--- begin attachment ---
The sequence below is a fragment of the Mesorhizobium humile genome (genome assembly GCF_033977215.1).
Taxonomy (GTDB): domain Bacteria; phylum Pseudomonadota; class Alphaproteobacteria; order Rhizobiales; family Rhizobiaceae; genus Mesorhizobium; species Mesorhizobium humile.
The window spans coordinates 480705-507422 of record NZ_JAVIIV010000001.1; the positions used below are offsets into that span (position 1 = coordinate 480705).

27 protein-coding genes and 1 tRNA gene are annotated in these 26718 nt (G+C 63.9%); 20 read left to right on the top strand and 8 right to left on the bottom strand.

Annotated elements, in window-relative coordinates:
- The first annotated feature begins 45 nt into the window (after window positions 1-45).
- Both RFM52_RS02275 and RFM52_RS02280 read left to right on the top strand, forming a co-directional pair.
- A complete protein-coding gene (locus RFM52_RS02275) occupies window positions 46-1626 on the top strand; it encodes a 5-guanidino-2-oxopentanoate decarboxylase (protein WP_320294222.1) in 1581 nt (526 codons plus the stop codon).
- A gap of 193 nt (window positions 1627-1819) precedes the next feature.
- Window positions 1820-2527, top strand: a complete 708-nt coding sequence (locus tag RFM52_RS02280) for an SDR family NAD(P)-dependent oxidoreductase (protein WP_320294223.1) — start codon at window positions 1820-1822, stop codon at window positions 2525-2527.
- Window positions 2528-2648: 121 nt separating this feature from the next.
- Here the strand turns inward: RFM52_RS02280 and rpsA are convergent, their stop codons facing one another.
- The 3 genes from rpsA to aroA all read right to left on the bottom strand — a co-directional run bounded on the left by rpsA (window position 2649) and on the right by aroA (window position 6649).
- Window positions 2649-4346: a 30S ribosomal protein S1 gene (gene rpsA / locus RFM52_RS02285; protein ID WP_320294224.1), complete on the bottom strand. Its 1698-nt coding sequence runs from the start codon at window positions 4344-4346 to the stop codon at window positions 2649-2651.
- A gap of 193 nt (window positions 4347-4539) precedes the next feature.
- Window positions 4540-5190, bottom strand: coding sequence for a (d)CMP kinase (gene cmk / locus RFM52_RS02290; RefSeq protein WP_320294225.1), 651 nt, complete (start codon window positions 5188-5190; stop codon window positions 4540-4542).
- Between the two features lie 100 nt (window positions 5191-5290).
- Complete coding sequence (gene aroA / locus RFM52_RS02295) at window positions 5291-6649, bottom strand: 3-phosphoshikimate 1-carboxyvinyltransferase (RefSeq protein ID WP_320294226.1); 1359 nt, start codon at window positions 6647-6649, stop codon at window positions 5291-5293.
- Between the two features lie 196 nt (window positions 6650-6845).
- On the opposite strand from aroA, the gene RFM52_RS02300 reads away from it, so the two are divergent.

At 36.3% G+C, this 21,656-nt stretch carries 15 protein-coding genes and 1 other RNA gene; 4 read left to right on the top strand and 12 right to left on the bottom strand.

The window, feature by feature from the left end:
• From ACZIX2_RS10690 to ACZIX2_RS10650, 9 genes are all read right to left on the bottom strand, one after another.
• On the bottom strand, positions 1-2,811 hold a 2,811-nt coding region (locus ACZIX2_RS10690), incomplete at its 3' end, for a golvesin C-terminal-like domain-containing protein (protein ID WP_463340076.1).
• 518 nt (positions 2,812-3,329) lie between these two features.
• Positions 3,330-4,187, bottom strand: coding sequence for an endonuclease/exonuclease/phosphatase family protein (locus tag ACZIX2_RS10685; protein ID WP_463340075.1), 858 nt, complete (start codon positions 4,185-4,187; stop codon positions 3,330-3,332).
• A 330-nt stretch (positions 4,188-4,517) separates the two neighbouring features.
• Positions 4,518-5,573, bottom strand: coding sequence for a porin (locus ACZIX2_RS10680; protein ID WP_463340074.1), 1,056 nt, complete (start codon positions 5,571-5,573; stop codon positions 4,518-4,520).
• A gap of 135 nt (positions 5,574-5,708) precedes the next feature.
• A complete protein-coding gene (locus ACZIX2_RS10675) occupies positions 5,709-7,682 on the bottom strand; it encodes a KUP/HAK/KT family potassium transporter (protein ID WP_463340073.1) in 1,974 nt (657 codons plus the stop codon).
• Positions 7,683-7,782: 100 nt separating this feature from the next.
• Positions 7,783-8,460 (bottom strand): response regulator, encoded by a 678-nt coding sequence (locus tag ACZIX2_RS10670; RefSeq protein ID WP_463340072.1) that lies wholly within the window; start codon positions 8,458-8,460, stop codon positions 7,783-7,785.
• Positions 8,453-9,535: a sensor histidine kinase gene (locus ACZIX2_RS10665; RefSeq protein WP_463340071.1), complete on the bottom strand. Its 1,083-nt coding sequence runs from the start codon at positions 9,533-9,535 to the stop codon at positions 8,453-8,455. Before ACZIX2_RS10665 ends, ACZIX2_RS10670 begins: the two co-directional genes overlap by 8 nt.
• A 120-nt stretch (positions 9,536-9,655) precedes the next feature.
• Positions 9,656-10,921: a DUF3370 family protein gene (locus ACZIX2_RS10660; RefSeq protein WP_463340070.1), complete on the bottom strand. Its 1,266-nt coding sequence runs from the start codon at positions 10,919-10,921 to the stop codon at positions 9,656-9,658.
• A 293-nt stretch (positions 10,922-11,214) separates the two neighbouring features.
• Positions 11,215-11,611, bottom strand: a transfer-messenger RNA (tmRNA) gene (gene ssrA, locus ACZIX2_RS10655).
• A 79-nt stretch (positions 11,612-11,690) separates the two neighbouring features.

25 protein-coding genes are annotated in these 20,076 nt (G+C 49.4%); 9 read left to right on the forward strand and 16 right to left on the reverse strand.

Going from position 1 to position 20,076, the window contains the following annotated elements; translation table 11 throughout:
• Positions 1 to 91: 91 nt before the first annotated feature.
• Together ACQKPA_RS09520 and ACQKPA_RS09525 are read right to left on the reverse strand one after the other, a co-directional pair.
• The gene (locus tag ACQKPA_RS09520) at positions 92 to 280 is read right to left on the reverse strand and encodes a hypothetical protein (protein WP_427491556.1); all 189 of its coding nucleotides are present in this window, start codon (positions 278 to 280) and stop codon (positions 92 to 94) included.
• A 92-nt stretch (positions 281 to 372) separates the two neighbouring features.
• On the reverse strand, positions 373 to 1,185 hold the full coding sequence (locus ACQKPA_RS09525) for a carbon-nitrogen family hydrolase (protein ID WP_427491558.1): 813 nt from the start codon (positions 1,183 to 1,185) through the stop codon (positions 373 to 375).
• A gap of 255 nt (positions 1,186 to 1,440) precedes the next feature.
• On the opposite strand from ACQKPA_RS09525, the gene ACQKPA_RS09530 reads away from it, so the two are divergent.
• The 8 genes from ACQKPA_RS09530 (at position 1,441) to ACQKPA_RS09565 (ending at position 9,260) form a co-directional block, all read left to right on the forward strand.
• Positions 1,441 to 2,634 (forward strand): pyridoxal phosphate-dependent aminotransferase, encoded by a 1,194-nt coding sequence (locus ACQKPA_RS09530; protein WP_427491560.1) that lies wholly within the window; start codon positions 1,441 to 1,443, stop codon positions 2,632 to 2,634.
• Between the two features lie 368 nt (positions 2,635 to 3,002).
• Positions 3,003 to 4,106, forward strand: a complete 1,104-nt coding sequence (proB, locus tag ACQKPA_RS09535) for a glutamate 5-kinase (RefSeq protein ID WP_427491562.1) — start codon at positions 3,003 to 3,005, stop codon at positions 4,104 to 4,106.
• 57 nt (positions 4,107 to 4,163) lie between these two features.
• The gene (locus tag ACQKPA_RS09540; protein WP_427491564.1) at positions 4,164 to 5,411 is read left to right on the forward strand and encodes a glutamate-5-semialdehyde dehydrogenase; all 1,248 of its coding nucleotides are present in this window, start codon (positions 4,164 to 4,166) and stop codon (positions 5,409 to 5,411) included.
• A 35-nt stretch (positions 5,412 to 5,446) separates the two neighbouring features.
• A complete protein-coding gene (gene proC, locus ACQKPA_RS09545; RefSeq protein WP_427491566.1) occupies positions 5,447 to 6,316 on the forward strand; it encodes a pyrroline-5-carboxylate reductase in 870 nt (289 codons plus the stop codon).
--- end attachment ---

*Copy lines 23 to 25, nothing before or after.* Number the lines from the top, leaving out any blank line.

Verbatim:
• From ACZIX2_RS10690 to ACZIX2_RS10650, 9 genes are all read right to left on the bottom strand, one after another.
• On the bottom strand, positions 1-2,811 hold a 2,811-nt coding region (locus ACZIX2_RS10690), incomplete at its 3' end, for a golvesin C-terminal-like domain-containing protein (protein ID WP_463340076.1).
• 518 nt (positions 2,812-3,329) lie between these two features.